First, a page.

Well, according to the U.S. Fish and Wildlife Service,
a fungal disease known as white-nose syndrome is threatening to eradicate the northern long-eared bat.
This disease, which flourishes in areas of low temperature and high humidity, has wiped out an estimated 5.5 million cave-hibernating bats in the eastern and north central parts of the country and throughout Canada.
Since scientists first took notice of the outbreak in 2006, populations in the Northeast
region have drastically declined by 99 percent, according to the Service.
As a result of this troubling and predicted continuing decline, the Service
has proposed to add the long-eared bat to the endangered species list. Under the Endangered Species Act
, "the species will be protected from take — harming, harassing, killing — and federal agencies will work to conserve the bat and its habitat as they fund, authorize or carry out activities. In addition, a recovery plan will be developed for the species," according to a news release. If all goes as planned, after an initial 60-day public comment period, the Service will come to a final decision within the next year.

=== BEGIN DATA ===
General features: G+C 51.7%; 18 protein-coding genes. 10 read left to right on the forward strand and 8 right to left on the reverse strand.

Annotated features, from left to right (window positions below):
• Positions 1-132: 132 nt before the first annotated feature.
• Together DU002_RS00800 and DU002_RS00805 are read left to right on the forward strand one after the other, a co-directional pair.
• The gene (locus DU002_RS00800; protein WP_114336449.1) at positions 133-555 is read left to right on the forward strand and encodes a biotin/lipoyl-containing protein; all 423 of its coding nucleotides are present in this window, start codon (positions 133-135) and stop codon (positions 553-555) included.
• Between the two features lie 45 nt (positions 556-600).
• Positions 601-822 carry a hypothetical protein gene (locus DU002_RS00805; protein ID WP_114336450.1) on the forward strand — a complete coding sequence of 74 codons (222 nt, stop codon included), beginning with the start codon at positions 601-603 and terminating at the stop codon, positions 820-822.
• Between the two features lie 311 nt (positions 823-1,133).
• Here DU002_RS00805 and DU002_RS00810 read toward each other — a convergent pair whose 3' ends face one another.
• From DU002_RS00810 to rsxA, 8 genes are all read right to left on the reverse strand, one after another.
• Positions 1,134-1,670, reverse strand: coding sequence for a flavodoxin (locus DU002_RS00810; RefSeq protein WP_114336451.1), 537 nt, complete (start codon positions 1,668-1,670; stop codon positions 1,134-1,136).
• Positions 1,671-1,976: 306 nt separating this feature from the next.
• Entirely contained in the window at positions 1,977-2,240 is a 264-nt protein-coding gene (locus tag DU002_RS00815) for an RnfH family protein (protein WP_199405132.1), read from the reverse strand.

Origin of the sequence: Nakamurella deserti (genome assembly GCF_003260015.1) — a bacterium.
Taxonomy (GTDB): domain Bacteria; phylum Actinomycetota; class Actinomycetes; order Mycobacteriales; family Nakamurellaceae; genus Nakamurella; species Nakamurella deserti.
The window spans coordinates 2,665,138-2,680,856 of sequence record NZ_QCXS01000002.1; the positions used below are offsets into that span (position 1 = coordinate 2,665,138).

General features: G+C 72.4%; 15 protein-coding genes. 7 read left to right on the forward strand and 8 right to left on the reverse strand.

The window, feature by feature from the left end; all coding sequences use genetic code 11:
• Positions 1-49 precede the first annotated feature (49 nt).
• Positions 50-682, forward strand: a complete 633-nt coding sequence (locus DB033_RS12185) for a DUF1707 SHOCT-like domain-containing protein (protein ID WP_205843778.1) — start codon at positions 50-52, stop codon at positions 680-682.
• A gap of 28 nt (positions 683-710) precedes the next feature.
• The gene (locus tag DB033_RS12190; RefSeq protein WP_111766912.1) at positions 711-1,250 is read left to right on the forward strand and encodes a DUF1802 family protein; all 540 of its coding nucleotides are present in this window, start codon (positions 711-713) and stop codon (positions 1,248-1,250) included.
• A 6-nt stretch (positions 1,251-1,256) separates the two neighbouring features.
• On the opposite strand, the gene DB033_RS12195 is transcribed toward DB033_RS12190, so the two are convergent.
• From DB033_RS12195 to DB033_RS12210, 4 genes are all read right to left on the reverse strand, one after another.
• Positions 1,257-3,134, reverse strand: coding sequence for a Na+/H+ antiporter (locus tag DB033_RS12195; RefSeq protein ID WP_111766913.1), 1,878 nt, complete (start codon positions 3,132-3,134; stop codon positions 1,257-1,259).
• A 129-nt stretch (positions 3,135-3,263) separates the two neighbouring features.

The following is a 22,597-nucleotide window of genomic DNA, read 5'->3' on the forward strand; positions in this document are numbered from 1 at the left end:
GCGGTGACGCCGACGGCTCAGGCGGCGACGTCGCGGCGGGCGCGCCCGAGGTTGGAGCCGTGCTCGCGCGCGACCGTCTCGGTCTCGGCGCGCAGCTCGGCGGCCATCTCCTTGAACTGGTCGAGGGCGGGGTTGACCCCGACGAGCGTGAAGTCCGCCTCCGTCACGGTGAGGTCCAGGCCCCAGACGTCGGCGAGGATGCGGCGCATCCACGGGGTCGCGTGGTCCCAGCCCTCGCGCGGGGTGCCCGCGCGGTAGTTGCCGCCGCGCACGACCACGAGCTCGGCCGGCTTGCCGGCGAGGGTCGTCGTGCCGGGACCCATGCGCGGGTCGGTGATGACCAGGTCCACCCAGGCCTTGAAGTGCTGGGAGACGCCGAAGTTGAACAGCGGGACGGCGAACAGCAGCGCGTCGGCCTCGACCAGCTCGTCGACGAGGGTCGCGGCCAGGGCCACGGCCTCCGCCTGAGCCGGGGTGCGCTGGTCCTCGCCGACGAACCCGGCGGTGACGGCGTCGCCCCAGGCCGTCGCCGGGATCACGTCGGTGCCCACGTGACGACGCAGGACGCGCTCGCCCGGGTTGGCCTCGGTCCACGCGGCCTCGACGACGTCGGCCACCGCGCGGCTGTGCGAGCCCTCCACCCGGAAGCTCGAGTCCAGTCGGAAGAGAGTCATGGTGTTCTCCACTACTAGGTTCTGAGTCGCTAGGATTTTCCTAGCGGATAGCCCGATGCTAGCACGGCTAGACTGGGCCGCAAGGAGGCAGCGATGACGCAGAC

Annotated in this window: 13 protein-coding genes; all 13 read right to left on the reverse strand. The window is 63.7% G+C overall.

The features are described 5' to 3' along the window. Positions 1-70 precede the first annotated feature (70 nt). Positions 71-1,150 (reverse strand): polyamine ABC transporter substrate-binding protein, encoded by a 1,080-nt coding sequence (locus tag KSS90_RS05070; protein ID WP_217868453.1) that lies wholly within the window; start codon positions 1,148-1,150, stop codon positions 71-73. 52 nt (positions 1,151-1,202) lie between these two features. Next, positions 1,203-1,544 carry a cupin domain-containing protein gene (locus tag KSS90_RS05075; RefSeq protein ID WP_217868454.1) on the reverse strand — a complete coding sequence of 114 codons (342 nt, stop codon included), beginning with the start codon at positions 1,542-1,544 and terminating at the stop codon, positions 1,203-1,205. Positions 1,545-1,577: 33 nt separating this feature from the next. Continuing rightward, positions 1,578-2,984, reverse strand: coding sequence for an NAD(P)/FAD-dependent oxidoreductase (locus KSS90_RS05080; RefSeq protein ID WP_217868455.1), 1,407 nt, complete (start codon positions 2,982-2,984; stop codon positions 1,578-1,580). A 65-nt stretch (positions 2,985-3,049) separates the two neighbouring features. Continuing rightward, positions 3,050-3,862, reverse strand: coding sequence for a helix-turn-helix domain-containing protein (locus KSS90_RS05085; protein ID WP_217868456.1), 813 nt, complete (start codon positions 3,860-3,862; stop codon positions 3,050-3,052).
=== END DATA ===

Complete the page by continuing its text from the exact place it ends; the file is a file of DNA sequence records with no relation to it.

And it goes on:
Though, it is still unclear as to how this disease has been spread, one thing is certain: the possible extinction of this species of bat will not go unnoticed. With less bats comes more insects. With more insects comes increased use of pesticides on crops to protect against the threat of contamination, according to an article in Popular Science.
In this article, Rick Adams
, a biology professor at the University of Northern Colorado
, says: "
This is one of those situations where humans are definitely going to see the effects of it. It's like your health: You don't think about it or notice it until it's gone."
"Bats pull tremendous numbers of insects out of the air every night and we don't thank them for that often enough," he says. "When they disappear, people are really going to start noticing."
Imagine a world without bats. Pretty easy to do since these eerie, winged creatures hibernate in caves during the winter months and remain fairly hidden from view and human concern the rest of the time. Now, imagine a world overrun by insects — moths, beetles and mosquitos flying rampant, spreading disease and affecting crop production. Doesn't sound too good, huh?